I first heard the name O.J. Simpson at college football games, when his USC Trojans regularly trounced my alma mater, UCLA. As a running back, he was unstoppable—and charismatic. It wasn’t surprising that he went on to a record-setting pro career, first with the Buffalo Bills and then the San Francisco 49ers. It was while he was still playing football that he began to go Hollywood. He had featured roles in a number of thrillers, including The Klansman, The Towering Inferno, and The Cassandra Crossing. This was not surprising: there’s a long tradition of football greats appearing in action flicks, as Jim Brown did in 1967’s The Dirty Dozen. During my Roger Corman days, we cast the 49ers’ Roger Craig as a cop in something called Naked Obsession, because Corman was convinced that moviegoers would pay to see him chase down a bad guy.

O.J.’s star power helped him find roles in comedies too, like the spoofy Naked Gun series (1988, 1891, 1894). And such was his personal charm that many advertisers sought him to be their spokesperson. Most memorably, he did several commercials for Hertz Rental Car: he was always pictured sprinting through airports, leaping over any hurdles in his way, in order to claim his vehicle. (In that era, Hertz billed itself as the Superstar in Rent-a-Car.) Once when I was passing through LAX, I was tickled to see Simpson as a fellow passenger on the concourse. Like me he was walking, not running—which gave me a good giggle. I was delighted to catch a glimpse of him, because even those of us who didn’t follow pro football were not immune to his amiable persona.

That’s why it was so startling to find him connected with a murder case. It disturbed me to think of this iconic man as a criminal. And yet he had a talent for capturing the public imagination: even that infamous slow-motion white Bronco chase became riveting viewing. And the long years (1994-95) when he was on trial for murdering wife Nicole Brown Simpson and her friend Ron Goldman made for must-see TV.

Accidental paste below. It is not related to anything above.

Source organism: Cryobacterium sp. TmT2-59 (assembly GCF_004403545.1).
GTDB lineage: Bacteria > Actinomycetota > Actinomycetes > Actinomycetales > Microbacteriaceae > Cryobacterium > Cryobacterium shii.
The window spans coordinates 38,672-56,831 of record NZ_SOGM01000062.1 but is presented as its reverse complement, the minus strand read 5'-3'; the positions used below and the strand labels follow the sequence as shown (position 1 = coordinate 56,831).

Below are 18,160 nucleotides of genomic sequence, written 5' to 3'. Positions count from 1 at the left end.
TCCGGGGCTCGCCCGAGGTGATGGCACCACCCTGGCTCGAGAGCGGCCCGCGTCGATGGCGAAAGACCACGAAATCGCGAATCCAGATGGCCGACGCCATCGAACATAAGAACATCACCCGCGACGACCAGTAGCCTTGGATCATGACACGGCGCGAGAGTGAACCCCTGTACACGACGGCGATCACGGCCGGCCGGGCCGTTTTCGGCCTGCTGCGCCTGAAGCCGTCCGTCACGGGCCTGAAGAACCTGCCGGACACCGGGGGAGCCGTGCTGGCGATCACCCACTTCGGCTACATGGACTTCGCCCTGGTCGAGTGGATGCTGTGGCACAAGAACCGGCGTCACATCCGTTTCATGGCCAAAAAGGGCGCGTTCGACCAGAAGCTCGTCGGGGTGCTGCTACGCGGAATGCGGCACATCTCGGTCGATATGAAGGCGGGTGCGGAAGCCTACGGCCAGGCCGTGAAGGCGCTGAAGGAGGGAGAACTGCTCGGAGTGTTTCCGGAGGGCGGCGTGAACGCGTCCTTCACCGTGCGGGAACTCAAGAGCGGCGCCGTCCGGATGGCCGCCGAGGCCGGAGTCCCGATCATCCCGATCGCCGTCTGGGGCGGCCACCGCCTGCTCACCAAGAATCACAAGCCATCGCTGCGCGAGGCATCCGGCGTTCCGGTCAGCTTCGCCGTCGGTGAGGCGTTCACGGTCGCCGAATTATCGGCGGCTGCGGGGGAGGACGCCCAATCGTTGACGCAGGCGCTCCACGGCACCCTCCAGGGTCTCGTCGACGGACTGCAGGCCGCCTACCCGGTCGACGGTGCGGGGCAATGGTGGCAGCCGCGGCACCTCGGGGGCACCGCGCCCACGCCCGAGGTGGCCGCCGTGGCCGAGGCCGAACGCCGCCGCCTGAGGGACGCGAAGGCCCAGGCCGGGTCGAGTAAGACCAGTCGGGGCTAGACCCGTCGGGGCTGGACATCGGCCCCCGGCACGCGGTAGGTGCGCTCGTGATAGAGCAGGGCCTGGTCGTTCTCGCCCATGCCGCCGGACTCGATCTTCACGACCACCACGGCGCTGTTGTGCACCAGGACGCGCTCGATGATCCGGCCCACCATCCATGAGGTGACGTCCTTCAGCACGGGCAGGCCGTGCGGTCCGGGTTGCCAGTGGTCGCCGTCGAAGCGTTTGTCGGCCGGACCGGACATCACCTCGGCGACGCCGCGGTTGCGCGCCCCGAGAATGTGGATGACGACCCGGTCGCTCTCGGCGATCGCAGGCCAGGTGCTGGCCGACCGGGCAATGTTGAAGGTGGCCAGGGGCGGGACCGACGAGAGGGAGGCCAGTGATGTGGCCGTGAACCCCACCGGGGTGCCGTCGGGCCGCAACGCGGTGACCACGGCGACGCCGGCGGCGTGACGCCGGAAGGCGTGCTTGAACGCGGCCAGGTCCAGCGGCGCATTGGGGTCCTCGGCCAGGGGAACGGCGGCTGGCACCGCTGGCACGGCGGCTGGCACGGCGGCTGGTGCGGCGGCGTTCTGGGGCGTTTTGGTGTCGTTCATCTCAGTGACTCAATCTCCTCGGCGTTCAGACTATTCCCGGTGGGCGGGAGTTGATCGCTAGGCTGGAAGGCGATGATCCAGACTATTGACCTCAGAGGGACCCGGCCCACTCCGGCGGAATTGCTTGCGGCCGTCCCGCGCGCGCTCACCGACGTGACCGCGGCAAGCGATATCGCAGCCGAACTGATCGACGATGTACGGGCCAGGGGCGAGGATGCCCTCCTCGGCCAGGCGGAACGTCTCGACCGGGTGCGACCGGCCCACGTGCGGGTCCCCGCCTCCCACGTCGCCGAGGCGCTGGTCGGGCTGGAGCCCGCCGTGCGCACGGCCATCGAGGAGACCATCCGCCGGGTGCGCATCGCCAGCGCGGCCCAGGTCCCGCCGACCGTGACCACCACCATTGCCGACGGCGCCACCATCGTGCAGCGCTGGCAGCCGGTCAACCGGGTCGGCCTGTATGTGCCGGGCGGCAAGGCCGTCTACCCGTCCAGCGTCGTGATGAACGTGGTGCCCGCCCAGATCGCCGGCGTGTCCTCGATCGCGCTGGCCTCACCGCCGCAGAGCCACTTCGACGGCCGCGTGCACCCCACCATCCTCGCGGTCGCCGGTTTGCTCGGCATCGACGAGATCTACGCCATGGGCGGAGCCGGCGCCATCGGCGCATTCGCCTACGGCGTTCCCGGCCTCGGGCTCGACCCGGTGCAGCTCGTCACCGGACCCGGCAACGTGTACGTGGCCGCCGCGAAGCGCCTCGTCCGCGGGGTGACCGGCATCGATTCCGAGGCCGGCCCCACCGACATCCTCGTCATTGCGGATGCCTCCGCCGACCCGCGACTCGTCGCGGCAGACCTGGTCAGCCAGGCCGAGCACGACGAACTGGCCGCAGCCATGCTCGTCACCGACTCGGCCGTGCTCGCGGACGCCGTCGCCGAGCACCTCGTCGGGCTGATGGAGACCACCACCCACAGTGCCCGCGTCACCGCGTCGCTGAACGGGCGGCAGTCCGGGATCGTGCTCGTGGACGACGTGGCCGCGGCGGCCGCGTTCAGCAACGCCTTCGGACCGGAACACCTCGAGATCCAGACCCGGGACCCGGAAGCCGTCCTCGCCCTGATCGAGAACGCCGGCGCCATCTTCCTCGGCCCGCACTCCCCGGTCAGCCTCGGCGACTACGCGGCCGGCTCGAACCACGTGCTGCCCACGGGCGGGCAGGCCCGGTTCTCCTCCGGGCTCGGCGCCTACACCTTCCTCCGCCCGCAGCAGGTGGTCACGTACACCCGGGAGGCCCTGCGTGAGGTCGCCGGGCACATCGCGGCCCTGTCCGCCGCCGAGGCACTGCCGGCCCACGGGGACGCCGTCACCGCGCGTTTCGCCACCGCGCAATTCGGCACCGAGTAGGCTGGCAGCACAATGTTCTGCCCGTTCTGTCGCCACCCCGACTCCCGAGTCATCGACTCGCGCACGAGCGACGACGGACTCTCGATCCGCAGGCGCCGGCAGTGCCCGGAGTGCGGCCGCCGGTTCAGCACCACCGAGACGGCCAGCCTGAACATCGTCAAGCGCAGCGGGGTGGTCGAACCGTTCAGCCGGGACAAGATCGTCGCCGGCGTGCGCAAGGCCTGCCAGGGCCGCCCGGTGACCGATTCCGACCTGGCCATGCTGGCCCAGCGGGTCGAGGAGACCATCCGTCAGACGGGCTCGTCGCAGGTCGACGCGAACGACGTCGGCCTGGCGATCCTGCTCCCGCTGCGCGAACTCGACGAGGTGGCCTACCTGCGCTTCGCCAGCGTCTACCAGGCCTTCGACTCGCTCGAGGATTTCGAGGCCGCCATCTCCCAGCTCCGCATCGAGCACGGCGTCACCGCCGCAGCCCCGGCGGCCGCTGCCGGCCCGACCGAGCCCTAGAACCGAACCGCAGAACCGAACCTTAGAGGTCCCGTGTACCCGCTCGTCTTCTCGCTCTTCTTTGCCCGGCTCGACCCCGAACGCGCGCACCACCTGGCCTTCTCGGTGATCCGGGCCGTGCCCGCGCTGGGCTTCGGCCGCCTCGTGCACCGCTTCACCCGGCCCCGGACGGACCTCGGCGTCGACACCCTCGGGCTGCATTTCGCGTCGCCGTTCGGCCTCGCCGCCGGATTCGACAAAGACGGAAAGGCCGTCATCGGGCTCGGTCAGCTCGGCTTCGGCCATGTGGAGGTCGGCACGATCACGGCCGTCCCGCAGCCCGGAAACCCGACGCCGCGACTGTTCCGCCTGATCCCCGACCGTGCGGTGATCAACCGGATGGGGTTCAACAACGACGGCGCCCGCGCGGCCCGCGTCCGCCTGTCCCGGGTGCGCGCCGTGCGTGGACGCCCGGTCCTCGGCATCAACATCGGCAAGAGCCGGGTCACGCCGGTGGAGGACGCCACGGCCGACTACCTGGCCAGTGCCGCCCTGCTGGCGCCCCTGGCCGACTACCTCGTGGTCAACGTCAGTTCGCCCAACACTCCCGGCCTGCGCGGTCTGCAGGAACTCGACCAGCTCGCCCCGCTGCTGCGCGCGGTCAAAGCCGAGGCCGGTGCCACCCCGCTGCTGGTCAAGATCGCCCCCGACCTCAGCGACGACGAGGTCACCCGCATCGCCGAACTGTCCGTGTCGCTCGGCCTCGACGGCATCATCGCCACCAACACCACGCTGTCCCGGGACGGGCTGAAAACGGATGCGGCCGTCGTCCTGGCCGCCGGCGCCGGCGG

Of course that was all two decades ago. We’ve had lots of other gruesome stories to entertain us since. But a duo of 2016 films returned us to the grim days of yesteryear. American Crime Story’s Inside Look: The People v. O.J. Simpson  won a prestigious Emmy for Outstanding Short Form Non-Fiction or Reality Series. Though that show was a re-enactment of the Simpson story as a courtroom drama, the same year brought us a multipart (467 minute) documentary called O.J.: Made in America, which went on to win an Oscar for Best Documentary Feature. The documentary raised some Academy hackles because of its length and its TV connection, but it had the virtue of probing in some depth why O.J. Simpson’s story continues to fascinate.  Why the “Made in America” subtitle? Because O.J.’s life somehow contains all the elements—not just money and murder but also race, class, gender, and celebrity culture—that make American life what it is today.